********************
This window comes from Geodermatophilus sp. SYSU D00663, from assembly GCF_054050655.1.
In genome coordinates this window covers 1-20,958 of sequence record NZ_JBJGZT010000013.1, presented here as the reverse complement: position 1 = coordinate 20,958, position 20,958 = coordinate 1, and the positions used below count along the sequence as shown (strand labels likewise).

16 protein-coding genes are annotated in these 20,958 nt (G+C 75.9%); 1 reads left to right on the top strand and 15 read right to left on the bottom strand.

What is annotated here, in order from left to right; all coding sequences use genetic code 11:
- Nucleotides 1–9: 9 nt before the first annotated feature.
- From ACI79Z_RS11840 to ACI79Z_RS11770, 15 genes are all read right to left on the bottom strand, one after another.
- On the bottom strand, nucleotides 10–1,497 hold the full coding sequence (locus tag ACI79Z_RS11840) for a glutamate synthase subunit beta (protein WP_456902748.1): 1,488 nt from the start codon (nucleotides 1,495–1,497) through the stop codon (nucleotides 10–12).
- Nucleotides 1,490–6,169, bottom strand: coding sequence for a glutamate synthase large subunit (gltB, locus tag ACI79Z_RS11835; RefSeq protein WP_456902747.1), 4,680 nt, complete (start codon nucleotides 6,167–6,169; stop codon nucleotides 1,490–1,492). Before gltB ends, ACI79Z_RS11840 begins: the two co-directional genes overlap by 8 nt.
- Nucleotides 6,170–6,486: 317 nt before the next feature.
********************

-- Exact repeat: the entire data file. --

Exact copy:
This window comes from Geodermatophilus sp. SYSU D00663, from assembly GCF_054050655.1.
In genome coordinates this window covers 1-20,958 of sequence record NZ_JBJGZT010000013.1, presented here as the reverse complement: position 1 = coordinate 20,958, position 20,958 = coordinate 1, and the positions used below count along the sequence as shown (strand labels likewise).

16 protein-coding genes are annotated in these 20,958 nt (G+C 75.9%); 1 reads left to right on the top strand and 15 read right to left on the bottom strand.

What is annotated here, in order from left to right; all coding sequences use genetic code 11:
- Nucleotides 1–9: 9 nt before the first annotated feature.
- From ACI79Z_RS11840 to ACI79Z_RS11770, 15 genes are all read right to left on the bottom strand, one after another.
- On the bottom strand, nucleotides 10–1,497 hold the full coding sequence (locus tag ACI79Z_RS11840) for a glutamate synthase subunit beta (protein WP_456902748.1): 1,488 nt from the start codon (nucleotides 1,495–1,497) through the stop codon (nucleotides 10–12).
- Nucleotides 1,490–6,169, bottom strand: coding sequence for a glutamate synthase large subunit (gltB, locus tag ACI79Z_RS11835; RefSeq protein WP_456902747.1), 4,680 nt, complete (start codon nucleotides 6,167–6,169; stop codon nucleotides 1,490–1,492). Before gltB ends, ACI79Z_RS11840 begins: the two co-directional genes overlap by 8 nt.
- Nucleotides 6,170–6,486: 317 nt before the next feature.